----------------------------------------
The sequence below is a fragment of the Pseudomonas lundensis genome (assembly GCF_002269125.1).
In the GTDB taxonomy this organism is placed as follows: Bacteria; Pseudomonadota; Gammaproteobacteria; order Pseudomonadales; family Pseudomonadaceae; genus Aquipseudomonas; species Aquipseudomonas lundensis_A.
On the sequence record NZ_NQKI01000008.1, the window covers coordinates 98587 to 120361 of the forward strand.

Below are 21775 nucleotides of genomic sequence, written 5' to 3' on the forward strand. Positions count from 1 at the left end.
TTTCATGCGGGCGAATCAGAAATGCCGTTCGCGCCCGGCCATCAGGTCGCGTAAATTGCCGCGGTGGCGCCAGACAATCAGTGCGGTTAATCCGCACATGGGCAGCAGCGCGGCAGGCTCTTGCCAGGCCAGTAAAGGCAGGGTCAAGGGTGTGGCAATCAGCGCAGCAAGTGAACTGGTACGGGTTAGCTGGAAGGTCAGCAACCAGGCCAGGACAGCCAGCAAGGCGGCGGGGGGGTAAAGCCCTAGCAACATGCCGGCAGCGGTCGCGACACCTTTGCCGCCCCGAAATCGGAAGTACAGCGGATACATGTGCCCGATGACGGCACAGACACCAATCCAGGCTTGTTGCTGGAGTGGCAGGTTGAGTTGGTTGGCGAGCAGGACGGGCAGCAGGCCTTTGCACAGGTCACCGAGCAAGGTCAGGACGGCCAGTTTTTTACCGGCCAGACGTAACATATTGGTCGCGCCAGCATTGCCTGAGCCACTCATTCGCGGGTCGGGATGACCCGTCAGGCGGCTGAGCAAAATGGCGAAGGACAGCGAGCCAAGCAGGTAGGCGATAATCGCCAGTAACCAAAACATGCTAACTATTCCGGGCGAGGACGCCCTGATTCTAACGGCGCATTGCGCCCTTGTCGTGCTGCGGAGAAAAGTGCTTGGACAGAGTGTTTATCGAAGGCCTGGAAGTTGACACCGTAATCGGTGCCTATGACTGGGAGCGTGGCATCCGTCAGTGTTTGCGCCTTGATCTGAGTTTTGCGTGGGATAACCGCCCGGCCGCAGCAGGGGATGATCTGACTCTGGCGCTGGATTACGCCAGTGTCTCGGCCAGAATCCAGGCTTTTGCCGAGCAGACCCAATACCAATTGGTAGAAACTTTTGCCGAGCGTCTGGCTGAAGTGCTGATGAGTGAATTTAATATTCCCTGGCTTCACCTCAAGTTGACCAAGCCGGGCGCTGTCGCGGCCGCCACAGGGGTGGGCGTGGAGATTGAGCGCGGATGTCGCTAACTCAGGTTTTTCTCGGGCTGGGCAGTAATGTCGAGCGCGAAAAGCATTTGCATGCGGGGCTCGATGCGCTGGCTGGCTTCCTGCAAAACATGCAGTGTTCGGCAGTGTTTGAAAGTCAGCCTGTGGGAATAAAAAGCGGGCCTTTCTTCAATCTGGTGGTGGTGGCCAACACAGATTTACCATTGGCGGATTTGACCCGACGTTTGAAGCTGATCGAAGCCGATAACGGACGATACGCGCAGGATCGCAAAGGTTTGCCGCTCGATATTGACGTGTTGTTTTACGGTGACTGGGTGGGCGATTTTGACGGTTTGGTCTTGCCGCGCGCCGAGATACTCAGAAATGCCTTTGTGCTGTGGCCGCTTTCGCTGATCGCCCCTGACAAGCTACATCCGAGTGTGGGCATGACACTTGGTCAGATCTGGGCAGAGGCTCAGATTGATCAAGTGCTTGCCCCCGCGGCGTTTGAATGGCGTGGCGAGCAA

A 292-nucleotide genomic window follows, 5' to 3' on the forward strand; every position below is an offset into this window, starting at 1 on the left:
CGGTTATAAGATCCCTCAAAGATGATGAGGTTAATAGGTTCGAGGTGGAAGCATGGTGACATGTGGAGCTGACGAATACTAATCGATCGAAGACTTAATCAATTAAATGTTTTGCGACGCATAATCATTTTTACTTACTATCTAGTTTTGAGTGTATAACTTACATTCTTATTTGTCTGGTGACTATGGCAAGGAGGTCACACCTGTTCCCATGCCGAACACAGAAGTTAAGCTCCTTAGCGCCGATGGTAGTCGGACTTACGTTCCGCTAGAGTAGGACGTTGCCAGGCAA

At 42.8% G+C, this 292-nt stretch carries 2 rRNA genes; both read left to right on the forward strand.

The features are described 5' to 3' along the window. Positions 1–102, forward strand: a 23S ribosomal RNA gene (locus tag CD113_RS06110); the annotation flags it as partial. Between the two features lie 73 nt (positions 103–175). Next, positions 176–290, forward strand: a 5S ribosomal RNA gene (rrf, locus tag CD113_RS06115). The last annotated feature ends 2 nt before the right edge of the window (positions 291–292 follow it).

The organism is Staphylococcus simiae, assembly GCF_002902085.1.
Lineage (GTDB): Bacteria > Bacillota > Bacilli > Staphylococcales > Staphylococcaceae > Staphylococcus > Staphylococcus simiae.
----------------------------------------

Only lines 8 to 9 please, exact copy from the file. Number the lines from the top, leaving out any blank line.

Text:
At 42.8% G+C, this 292-nt stretch carries 2 rRNA genes; both read left to right on the forward strand.

The features are described 5' to 3' along the window. Positions 1–102, forward strand: a 23S ribosomal RNA gene (locus tag CD113_RS06110); the annotation flags it as partial. Between the two features lie 73 nt (positions 103–175). Next, positions 176–290, forward strand: a 5S ribosomal RNA gene (rrf, locus tag CD113_RS06115). The last annotated feature ends 2 nt before the right edge of the window (positions 291–292 follow it).